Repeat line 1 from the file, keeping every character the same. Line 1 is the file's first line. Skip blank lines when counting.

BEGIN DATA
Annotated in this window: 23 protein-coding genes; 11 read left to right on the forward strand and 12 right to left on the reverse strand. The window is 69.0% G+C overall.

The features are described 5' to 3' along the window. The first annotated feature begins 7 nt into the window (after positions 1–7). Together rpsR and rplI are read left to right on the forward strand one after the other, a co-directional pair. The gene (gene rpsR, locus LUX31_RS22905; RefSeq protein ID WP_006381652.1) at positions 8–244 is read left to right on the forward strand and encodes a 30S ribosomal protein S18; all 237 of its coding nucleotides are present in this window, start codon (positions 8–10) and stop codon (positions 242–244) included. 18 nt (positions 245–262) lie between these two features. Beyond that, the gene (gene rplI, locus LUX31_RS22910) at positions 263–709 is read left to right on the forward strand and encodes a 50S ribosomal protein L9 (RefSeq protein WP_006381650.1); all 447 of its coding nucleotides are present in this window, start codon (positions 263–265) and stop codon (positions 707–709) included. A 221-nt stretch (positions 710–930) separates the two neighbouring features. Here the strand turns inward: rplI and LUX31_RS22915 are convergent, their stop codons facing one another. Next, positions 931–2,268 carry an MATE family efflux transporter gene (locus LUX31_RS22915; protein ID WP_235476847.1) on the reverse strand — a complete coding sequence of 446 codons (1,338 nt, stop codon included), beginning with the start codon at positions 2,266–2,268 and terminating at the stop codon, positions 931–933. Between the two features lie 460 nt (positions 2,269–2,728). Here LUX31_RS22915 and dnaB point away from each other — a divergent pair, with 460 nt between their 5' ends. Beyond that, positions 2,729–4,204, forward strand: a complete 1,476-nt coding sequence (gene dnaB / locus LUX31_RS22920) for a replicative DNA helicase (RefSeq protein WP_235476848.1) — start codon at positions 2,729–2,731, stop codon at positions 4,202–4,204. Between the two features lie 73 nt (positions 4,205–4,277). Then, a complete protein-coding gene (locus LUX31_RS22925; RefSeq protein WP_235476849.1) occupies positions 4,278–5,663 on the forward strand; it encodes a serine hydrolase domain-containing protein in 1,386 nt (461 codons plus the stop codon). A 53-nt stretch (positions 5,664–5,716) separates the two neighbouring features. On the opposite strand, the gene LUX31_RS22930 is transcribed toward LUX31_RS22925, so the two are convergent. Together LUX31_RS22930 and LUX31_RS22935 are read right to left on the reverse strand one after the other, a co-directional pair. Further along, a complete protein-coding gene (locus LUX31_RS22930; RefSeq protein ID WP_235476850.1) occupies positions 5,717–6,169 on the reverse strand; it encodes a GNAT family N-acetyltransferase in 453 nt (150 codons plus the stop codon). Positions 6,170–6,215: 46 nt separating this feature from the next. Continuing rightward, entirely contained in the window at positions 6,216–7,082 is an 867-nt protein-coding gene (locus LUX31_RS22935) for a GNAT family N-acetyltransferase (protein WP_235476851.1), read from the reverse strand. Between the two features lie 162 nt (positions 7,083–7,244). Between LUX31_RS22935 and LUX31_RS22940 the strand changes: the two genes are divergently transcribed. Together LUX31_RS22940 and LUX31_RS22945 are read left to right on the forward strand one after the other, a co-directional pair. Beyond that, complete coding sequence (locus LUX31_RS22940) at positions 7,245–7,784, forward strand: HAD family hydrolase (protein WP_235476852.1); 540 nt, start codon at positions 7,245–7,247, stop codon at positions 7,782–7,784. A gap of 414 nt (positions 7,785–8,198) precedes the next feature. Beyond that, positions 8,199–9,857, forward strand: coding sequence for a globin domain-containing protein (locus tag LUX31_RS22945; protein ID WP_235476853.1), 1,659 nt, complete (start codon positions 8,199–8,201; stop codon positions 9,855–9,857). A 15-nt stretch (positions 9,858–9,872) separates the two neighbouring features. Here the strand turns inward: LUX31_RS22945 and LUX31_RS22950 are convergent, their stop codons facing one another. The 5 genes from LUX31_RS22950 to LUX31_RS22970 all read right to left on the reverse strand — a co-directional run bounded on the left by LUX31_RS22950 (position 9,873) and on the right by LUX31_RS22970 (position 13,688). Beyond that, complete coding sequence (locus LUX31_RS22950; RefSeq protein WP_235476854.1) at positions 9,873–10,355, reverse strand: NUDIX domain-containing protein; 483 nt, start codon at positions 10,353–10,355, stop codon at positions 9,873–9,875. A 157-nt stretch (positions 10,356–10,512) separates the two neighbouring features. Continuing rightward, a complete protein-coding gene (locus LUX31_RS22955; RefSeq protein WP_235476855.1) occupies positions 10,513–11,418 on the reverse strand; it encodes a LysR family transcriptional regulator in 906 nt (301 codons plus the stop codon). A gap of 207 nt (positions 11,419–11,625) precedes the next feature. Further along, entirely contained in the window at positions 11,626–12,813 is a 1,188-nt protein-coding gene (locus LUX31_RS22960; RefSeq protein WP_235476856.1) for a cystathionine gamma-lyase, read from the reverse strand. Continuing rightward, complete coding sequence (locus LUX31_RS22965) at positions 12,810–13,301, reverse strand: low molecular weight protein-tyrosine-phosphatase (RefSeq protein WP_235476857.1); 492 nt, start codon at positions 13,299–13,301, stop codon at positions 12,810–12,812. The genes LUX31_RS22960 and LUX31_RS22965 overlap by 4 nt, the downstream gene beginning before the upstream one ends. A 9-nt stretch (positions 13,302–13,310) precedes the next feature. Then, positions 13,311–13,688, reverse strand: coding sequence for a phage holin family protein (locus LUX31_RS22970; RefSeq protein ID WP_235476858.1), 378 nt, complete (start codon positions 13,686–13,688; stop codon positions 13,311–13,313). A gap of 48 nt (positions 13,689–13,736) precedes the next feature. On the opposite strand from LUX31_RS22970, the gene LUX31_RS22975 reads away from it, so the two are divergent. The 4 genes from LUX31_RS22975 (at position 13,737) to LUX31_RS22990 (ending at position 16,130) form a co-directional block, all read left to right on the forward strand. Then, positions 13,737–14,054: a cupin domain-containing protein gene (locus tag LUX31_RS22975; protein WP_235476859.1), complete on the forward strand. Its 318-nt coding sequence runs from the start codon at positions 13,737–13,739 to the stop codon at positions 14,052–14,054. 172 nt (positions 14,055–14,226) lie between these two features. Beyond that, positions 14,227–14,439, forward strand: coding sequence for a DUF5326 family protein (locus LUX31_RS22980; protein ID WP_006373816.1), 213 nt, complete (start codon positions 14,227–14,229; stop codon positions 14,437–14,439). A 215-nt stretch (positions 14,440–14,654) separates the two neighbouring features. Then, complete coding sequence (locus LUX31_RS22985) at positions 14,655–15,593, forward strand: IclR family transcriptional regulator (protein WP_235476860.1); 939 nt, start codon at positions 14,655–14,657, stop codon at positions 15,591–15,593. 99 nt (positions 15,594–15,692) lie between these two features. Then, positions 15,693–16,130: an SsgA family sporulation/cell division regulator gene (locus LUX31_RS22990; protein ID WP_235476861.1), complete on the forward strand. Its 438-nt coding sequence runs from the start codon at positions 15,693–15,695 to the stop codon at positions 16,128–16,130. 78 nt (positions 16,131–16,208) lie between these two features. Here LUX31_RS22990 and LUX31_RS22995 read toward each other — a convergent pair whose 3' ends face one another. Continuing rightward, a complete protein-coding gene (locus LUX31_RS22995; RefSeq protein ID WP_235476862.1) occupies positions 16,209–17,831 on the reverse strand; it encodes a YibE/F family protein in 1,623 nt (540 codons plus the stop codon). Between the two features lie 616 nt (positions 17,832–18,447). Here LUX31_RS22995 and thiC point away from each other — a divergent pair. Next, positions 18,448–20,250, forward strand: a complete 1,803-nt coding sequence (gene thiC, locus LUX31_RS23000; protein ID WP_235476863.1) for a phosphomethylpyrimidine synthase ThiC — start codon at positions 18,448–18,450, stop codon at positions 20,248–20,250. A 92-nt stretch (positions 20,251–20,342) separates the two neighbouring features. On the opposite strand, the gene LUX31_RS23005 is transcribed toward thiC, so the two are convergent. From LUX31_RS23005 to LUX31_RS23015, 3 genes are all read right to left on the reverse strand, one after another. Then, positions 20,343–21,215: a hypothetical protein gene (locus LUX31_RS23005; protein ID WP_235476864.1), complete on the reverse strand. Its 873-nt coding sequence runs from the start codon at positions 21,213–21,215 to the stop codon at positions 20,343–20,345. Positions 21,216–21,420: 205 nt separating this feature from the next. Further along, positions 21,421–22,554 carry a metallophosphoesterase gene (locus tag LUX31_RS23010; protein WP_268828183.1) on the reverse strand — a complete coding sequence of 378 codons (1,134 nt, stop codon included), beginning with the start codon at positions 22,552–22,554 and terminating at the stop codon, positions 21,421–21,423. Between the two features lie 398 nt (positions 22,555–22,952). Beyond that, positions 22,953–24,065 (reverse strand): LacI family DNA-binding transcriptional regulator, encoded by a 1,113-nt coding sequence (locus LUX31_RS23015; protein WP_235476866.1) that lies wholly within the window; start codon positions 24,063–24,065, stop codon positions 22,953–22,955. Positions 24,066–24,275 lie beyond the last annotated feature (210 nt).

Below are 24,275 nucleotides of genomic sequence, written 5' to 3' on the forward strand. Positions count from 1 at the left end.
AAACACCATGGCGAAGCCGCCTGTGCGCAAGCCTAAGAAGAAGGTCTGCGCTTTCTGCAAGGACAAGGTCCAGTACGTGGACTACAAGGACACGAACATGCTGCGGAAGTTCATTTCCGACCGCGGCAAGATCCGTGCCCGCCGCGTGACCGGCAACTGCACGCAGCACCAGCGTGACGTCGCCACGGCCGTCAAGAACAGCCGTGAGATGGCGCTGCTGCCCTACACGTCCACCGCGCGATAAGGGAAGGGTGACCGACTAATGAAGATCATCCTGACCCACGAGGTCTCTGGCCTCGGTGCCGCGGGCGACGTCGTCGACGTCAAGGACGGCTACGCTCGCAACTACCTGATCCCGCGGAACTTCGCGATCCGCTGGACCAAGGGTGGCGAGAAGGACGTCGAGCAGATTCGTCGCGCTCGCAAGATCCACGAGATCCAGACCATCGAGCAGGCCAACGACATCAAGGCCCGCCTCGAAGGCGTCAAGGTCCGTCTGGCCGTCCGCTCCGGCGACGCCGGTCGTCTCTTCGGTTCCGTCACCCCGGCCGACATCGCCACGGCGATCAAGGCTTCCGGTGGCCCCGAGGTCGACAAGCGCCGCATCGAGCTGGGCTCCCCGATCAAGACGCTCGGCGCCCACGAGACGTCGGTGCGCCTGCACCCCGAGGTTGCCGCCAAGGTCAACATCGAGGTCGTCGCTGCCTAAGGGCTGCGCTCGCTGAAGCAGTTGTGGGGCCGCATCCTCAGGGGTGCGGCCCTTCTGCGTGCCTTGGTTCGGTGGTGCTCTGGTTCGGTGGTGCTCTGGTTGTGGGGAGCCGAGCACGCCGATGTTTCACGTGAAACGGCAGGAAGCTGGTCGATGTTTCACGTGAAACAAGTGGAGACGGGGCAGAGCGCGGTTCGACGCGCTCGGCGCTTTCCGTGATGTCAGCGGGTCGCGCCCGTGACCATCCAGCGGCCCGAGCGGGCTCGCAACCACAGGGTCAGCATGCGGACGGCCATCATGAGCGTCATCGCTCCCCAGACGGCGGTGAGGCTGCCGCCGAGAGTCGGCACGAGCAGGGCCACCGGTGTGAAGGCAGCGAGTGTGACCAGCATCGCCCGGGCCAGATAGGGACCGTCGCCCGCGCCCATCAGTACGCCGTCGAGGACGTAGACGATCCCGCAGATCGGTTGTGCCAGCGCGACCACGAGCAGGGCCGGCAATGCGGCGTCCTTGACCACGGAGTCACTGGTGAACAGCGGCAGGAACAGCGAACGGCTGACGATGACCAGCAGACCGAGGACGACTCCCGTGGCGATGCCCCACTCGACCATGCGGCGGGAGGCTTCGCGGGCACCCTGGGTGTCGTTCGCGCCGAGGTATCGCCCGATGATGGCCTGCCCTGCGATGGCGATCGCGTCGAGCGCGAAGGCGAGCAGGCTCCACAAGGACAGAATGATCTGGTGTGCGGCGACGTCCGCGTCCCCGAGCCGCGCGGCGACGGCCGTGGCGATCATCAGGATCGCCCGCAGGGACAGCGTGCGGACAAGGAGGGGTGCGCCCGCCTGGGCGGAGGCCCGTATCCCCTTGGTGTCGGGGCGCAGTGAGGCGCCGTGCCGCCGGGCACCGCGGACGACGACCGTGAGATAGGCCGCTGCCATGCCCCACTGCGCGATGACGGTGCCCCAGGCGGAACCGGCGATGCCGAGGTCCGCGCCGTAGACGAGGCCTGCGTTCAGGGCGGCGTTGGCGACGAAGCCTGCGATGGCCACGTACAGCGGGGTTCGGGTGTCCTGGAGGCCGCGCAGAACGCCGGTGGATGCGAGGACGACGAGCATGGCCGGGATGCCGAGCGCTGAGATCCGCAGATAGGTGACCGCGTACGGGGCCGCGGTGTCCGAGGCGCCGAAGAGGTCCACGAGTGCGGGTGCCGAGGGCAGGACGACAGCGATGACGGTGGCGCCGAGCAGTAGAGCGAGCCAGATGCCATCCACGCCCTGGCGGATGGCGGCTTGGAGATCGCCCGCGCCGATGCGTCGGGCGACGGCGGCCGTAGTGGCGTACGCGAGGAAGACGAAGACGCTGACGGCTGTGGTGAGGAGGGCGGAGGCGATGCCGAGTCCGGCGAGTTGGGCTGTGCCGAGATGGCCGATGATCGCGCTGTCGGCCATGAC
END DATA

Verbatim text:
Annotated in this window: 23 protein-coding genes; 11 read left to right on the forward strand and 12 right to left on the reverse strand. The window is 69.0% G+C overall.